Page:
Daniel Fitzpatrick (Australia National University) has posted First Possession at the Frontier: Property and the Problem of Social Order on SSRN. Here's the abstract:
Information cost theories of property suggest a baseline preference for bright-line rules of first possession as interpretive simplicity reduces the costs of information transmission to a broad property audience. A baseline preference for simplicity allows for rule complexity where increases in the cost of information are outweighed by reductions in deadweight losses. This article suggests that rule complexity may correlate with reductions in deadweight losses through maintenance of social order, at least in 'frontier’ contexts where there are risks of violent acts of property encroachment. At the frontier, where the costs of state enforcement outweigh the benefits, the lowest objective sum of transaction costs may be provided by complex rules of first possession that reduce the enforcement costs of property. Complexity may take the form of rules of abandonment, restrictions on claimant eligibility, or distinctions between actual and legal possession. The argument is illustrated by reference to East Timor, which provides an unusual opportunity to analyze the emergence of institutional complexity relating to property, both in circumstances of custom without law and in the context of land law in a new nation-state.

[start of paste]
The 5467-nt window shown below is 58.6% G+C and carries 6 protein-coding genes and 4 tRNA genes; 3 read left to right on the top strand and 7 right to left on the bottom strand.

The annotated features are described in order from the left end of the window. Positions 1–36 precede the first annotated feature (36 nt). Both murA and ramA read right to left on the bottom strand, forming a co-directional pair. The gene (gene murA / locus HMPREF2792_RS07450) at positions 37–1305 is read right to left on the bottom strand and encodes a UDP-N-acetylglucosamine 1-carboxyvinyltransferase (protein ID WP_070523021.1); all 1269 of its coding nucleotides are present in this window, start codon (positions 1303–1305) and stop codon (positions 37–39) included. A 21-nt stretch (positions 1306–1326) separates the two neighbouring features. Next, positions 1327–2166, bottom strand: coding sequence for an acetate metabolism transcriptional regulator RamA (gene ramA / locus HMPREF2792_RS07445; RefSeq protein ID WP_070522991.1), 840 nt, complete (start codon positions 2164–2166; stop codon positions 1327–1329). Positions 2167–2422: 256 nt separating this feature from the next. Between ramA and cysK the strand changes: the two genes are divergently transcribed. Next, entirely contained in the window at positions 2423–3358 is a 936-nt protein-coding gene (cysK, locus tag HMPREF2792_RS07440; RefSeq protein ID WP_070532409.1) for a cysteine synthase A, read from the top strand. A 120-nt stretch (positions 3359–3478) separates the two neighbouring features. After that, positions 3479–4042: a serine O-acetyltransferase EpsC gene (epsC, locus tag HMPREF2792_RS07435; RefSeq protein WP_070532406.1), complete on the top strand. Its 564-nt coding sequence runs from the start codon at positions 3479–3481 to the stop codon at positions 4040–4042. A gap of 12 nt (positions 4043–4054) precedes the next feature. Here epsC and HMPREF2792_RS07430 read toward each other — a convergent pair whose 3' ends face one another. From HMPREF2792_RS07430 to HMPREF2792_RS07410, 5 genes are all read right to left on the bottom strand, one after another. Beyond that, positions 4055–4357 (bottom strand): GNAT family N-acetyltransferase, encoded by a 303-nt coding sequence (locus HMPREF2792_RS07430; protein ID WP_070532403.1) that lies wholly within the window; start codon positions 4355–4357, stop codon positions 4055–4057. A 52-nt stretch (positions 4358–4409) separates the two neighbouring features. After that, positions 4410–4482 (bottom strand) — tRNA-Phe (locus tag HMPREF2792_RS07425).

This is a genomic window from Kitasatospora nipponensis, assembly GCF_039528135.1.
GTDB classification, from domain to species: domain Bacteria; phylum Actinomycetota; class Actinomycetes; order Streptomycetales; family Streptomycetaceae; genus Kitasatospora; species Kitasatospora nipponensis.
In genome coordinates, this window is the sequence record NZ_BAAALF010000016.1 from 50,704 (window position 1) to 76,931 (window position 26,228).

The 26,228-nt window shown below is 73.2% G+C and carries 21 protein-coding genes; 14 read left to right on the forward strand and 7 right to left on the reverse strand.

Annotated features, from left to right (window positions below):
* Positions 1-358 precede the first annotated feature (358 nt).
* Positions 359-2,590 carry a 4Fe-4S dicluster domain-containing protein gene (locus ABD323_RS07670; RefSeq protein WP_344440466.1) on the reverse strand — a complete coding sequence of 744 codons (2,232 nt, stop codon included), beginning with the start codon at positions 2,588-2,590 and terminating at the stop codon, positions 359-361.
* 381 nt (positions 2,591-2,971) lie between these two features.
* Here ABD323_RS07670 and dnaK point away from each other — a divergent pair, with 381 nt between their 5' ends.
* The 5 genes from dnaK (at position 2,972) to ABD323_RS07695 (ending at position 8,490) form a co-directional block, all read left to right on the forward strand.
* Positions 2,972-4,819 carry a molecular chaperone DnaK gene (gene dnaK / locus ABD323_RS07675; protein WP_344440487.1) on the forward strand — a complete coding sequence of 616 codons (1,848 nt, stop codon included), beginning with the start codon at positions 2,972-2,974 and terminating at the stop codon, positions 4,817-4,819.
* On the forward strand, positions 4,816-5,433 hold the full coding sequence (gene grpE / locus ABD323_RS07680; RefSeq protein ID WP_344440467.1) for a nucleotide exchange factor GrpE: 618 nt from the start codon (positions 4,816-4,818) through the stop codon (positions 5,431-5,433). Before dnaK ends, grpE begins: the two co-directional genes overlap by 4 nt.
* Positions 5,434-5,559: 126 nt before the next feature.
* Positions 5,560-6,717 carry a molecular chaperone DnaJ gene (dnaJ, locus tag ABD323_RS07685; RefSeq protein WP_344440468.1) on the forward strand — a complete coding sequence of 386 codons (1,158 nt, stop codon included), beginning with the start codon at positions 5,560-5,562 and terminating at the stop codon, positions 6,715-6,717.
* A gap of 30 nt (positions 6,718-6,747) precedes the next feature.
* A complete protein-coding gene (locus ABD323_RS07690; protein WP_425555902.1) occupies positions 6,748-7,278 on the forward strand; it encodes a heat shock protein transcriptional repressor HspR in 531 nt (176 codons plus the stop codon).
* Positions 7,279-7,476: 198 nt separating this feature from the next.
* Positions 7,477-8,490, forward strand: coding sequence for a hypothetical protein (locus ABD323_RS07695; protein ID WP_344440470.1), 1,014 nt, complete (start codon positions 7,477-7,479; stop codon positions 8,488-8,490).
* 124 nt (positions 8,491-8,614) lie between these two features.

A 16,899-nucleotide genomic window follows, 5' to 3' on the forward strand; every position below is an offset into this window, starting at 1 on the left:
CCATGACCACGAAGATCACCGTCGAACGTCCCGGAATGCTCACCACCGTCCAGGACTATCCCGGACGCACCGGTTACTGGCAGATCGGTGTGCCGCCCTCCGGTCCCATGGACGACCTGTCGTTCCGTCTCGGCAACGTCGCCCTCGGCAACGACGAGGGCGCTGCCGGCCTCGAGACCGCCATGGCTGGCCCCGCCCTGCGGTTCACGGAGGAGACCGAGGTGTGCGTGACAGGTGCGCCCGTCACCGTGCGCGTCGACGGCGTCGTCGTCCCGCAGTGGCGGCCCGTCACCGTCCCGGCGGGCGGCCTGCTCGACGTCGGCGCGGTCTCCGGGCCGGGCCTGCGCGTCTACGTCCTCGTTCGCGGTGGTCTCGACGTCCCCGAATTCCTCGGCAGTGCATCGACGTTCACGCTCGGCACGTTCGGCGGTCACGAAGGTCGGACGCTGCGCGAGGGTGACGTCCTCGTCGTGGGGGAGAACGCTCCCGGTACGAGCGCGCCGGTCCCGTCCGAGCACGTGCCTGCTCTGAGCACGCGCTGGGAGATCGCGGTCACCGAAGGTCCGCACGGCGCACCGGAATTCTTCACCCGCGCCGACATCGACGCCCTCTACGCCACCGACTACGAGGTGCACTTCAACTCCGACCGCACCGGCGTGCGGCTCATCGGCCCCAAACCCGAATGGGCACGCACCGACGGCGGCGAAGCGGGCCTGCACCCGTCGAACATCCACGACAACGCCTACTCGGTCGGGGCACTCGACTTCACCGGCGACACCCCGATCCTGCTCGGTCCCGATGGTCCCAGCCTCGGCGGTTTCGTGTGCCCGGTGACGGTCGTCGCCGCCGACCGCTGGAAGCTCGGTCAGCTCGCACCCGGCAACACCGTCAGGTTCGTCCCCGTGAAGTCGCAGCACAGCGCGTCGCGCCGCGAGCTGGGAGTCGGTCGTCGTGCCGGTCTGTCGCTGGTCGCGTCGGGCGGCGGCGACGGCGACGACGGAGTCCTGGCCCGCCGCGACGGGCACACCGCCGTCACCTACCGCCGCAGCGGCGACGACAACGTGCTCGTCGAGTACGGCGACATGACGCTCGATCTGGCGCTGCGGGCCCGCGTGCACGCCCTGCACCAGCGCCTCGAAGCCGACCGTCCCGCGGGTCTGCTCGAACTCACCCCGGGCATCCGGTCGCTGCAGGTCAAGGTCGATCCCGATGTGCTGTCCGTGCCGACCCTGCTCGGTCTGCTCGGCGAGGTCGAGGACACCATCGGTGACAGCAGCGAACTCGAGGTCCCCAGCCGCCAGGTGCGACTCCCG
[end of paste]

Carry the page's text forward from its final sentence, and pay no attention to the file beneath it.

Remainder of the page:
Tuesday, July 24, 2012
This news is a little out-of-date, but certainly worth posting. At the beginning of June, two property profs were selected to present papers at the prestigious Junior Faculty Forum hosted at Harvard:
Kenneth Stahl (Chapman), Local Government, One Person/One Vote, And The Jewish Question
Ashira Ostrow (Hofstra), Land Law Federalism
The full list of presenters is here. A hearty congratulations to Ken and Ashira.
Tessa Davis (Tulane - VAP) has posted Keeping the Welcome Mat Rolled-Up: Social Justice Theorists’ Failure to Embrace Adverse Possession as a Redistributive Tool (Journal of Transnational Law & Policy) on SSRN. Here's the abstract: